‘Every day. I couldn’t be happy if I didn’t see him every day.’
‘How extraordinary! I thought you only cared about your art.’
‘He is all my art to me now,’ said the painter. ‘I know that the work I have done since I met Dorian Gray is the best work of my life. In some strange way his personality has shown me a new kind of art. He seems like a little boy — though he is really more than twenty — and when he is with me I see the world differently.’
‘Basil, this is extraordinary! I must see Dorian Gray.’
Hallward got up from his seat and walked up and down the garden. After some time he came back. ‘Harry,’ he said. ‘Dorian Gray is the reason for my art. You might see nothing in him. I see everything in him.’
‘Then why won’t you exhibit his portrait?’ asked Lord Henry.
‘An artist should paint beautiful things, but he should put nothing of his own life into them. Some day I will show the world what that beauty is. For that reason the world will never see my portrait of Dorian Gray.’
‘I think you are wrong, Basil, but I won’t argue with you. Tell me, is Dorian Gray very fond of you?’
The painter thought for a few moments. ‘He likes me,’ he answered, after a pause. ‘I know he likes me. Of course I flatter him too much and tell him things that I should not. He is usually very charming to me, and we spend thousands of wonderful hours together. But sometimes he can be horribly thoughtless and seems to enjoy causing me pain. Then I feel, Harry, that I have given my whole soul to someone who uses it like a flower to put in his coat on a summer’s day.’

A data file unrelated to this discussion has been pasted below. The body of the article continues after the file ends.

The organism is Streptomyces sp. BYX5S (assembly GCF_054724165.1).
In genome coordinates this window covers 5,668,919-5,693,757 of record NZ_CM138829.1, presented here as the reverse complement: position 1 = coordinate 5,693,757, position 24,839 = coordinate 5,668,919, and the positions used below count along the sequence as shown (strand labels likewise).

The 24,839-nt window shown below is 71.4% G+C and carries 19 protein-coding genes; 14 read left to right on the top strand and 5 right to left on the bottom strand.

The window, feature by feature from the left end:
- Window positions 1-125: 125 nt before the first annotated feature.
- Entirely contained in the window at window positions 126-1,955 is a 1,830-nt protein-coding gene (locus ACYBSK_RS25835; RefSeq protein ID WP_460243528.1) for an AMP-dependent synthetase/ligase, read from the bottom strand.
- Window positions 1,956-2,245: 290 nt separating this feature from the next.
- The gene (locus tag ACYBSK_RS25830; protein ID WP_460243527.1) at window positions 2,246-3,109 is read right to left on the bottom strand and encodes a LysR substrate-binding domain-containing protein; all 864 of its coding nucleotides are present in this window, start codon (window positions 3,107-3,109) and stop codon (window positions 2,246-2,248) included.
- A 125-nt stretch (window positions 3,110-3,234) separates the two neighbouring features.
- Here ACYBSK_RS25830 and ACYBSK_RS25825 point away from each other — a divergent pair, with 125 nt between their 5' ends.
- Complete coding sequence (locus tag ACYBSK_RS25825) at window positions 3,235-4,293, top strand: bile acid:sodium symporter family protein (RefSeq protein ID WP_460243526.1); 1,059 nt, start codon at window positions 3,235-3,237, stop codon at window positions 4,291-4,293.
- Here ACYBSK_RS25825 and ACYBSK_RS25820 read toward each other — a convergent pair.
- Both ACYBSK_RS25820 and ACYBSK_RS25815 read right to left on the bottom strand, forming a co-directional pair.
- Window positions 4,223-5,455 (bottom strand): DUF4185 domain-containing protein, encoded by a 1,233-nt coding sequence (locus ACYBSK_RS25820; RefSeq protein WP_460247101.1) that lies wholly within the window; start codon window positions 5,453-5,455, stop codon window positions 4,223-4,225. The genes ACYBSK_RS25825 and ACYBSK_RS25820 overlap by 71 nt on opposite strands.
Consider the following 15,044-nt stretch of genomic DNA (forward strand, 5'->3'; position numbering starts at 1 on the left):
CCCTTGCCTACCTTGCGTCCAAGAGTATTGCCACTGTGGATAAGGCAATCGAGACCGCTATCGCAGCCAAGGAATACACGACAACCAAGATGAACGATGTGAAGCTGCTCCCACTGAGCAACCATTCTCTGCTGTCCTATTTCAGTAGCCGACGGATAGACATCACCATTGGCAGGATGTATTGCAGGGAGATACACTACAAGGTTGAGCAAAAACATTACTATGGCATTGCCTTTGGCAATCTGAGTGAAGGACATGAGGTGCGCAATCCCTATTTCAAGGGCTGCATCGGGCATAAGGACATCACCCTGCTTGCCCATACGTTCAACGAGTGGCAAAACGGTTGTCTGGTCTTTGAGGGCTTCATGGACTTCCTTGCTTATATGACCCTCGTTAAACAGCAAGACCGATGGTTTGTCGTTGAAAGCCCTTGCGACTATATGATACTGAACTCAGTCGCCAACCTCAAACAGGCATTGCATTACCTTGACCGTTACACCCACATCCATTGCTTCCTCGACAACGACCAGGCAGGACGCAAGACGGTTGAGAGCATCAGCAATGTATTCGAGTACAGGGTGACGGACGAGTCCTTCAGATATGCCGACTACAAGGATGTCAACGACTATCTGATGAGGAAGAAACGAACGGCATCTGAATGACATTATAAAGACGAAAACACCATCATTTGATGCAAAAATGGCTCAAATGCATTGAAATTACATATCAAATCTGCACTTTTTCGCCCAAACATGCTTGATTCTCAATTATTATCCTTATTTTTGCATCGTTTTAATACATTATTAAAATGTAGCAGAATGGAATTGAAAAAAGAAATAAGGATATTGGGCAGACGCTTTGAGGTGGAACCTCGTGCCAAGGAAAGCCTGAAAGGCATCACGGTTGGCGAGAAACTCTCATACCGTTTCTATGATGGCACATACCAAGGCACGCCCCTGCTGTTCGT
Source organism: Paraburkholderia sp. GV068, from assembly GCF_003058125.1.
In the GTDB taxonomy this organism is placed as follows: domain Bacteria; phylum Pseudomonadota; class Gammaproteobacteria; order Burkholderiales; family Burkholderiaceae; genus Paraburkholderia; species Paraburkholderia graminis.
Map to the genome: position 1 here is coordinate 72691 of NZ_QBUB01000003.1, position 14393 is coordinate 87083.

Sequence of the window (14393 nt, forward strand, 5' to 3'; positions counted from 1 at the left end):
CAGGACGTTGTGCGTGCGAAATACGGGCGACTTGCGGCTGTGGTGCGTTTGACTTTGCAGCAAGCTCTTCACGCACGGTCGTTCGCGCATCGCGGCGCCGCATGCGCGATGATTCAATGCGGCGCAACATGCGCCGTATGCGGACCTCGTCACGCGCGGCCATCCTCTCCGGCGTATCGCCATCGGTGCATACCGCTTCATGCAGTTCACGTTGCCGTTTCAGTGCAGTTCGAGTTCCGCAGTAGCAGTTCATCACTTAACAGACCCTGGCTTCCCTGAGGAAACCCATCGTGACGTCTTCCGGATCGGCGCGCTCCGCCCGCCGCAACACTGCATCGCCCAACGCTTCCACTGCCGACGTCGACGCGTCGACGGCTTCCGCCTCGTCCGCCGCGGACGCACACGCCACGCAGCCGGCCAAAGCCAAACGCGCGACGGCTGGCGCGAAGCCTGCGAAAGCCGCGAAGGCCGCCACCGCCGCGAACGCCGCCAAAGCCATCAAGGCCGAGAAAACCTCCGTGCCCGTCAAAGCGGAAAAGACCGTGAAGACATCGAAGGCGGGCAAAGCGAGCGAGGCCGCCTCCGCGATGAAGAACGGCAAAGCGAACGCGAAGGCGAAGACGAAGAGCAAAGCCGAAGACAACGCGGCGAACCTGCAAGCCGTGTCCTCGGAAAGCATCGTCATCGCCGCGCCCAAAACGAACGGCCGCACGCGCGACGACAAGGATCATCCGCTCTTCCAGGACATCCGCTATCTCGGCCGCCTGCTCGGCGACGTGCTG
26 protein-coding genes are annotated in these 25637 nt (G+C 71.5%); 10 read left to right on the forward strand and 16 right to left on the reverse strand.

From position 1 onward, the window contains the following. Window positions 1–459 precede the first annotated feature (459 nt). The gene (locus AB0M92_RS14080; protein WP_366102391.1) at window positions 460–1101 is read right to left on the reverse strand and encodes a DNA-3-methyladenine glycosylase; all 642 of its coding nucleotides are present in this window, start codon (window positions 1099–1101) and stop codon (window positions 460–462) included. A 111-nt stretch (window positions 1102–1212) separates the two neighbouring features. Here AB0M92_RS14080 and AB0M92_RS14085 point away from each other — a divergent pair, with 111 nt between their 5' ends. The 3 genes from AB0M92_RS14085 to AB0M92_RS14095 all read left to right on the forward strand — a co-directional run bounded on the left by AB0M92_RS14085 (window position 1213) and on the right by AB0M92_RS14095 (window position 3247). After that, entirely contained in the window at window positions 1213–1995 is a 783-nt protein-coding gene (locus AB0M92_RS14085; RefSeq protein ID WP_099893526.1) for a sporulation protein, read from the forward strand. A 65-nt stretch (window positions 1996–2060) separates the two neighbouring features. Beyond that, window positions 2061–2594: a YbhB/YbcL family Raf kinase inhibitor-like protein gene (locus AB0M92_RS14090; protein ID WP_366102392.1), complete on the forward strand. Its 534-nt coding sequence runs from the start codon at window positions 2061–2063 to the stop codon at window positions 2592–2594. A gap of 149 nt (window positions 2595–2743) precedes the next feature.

‘Summer days are long, Basil,’ said Lord Henry in a quiet voice. ‘Perhaps you will get bored before he will. Intelligence lives longer than beauty. One day you will look at your friend and you won’t like his colour or something. And then you will begin to think that he has behaved badly towards you -‘
‘Harry, don’t talk like that. As long as I live, Dorian Gray will be everything to me. You can’t feel what I feel. You change too often.’
‘My dear Basil, that is exactly why I can feel it.’ Lord Henry took a cigarette from his pretty silver box and lit it. Then he turned to Hallward and said, ‘I have just remembered.’
‘Remembered what, Harry?’
‘Where I heard the name of Dorian Gray.’
‘Where was it?’ asked Hallward with a frown.
‘Don’t look so angry, Basil. It was at my aunt’s, Lady Agatha’s. She told me that she had discovered this wonderful young man. He was going to help her work with the poor people in the East End of London, and his name was Dorian Gray. Of course I didn’t know it was your friend.’
‘I am very glad you didn’t, Harry.’
‘I don’t want you to meet him.’
A servant came into the garden. ‘Mr Dorian Gray is waiting in the house, sir,’ he said.
‘You must introduce me now,’ cried Lord Henry, laughing.
The painter turned to his servant. ‘Ask Mr Gray to wait, Parker. I will come in in a few moments.’
Then he looked at Lord Henry. ‘Dorian Gray is my dearest friend,’ he said. ‘He is a beautiful person. Don’t spoil him. Don’t try and influence him. Your influence would be bad. Don’t take away from me the one person who makes me a true artist.’
‘What silly things you say!’ said Lord Henry. Smiling, he took Hallward by the arm and almost led him into the house.